Once upon a time there was an America people believed in. Like most things people believe in, part of the power of the belief was based on myth.
Myths are stories that don’t have to be factual to be true. Consider the myth of George Washington and the cherry tree, for example.
The anecdote—little George confessing to chopping down his father’s cherry tree—may or may not be factual, but the truth it conveys—that we consider honesty a virtue, especially in our leaders—has endured for centuries.
Today, too many Americans have lost their way, including those who consider George Washington yet another symbol of white male privilege as well as those who see white male privilege as the founding intention of the nation. Neither view is even remotely correct, yet both have captivated too many believers.
The truth is that Washington’s integrity transcends eras and tendentious distortions.
Another truth is that Thomas Jefferson’s belief that, “all men are created equal,” transcends the contradictions of slavery, our history of discrimination based on race, gender, or religion, and even the brute favoritism of economic inequity.
That belief, that fundamental theme of our nation’s great mythology, that “proposition” has animated the American project from Washington’s inauguration through the Civil War and Suffragist Movement, into and beyond the Great Depression, and even past the Civil Rights Movement.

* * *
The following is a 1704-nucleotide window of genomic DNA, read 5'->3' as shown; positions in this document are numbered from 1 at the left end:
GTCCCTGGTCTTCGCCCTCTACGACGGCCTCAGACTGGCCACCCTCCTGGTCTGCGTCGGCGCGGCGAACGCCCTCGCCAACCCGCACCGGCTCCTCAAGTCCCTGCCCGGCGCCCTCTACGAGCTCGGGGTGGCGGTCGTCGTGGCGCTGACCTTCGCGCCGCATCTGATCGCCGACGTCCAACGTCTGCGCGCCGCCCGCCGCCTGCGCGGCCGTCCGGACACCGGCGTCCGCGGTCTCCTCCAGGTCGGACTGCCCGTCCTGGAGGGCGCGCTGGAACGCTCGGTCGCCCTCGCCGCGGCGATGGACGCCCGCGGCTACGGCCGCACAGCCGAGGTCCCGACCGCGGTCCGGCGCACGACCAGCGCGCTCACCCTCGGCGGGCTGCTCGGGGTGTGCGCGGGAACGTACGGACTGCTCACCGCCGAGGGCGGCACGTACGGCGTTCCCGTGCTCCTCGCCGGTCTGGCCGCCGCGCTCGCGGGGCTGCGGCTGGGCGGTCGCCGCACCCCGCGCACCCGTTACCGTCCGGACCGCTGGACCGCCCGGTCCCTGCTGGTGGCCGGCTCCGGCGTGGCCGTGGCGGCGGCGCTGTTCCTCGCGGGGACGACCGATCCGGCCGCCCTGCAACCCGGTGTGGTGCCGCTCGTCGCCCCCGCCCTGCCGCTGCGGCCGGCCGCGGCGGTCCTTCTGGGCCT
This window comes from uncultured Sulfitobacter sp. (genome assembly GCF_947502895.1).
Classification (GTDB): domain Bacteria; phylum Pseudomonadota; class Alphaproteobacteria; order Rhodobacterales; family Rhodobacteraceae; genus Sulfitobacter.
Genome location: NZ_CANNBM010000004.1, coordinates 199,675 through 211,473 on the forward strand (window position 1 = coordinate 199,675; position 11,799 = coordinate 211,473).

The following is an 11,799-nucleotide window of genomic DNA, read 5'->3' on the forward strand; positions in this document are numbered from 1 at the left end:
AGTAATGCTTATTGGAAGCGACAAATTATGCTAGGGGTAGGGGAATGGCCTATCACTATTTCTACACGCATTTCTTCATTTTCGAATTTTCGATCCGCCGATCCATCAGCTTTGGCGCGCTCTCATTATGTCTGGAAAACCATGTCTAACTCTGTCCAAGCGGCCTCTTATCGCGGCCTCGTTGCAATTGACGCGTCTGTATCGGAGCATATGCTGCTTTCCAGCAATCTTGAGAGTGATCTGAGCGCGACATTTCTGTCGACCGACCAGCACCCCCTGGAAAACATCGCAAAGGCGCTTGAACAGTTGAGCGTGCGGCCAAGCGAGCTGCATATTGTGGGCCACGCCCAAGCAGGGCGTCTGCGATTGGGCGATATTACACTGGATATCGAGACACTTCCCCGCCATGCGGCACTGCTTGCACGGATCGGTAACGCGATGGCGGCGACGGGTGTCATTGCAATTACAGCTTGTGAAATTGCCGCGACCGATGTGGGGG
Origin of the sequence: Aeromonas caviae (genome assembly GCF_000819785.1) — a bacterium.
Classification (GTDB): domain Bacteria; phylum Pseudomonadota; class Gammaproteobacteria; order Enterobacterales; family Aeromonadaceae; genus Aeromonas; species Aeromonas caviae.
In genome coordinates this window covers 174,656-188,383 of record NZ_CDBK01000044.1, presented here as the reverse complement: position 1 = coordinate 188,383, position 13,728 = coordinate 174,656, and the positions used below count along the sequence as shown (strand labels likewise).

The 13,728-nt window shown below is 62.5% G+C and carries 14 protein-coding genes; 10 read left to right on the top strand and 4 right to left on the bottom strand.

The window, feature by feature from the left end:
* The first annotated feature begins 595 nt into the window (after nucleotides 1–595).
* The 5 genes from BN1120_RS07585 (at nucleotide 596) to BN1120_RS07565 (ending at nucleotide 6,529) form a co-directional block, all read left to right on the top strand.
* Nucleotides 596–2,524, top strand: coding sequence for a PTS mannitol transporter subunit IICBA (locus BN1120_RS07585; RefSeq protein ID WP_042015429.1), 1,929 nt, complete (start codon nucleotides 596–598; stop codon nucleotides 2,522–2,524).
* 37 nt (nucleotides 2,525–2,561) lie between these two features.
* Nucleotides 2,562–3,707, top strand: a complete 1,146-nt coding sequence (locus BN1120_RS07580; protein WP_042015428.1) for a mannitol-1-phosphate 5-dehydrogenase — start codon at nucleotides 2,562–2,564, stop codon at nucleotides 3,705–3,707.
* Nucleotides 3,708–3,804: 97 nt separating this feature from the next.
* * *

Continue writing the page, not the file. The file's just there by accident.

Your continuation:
But there has always been opposition. There have always been those who prefer an America founded on the principles of property, wealth, power and exclusion.
Today, all three branches of the American Republic are dominated by wealth. Over the years, through a massive propaganda campaign waged by those who would own our government, we’ve seen justice turned upside down and the law made a commodity.
We’ve seen freedom of speech made subject to the rules of the marketplace, and the marketplace become an arena of exclusion. But our government was not meant to be exclusive; it was meant to provide, “justice for all.” It was meant to be a government, “of the people, by the people, and for the people.”
And only the truth will enable us to regain our government as it was meant to be—a government for the people. When our leaders routinely lie, not once in a while, not occasionally, but routinely, we lose our sovereignty. We become a people who are ruled, not governed.
There have always been times when the American people must exercise their sovereignty. Times when they must look to the great heroes of the American myth and transform that myth into the truth it contains. We are now at such a time.
We need new leaders. We need a new government. We need to find our way back to the virtues that made us the envy of the world. We need to heed the wisdom of another of our great Americans, Theodore Roosevelt, who said, “It is unpatriotic not to tell the truth, whether about the president or anyone else.”
Roosevelt also said, “To befoul the unholy alliance between corrupt business and corrupt politics is the first task of the statesmanship of today.”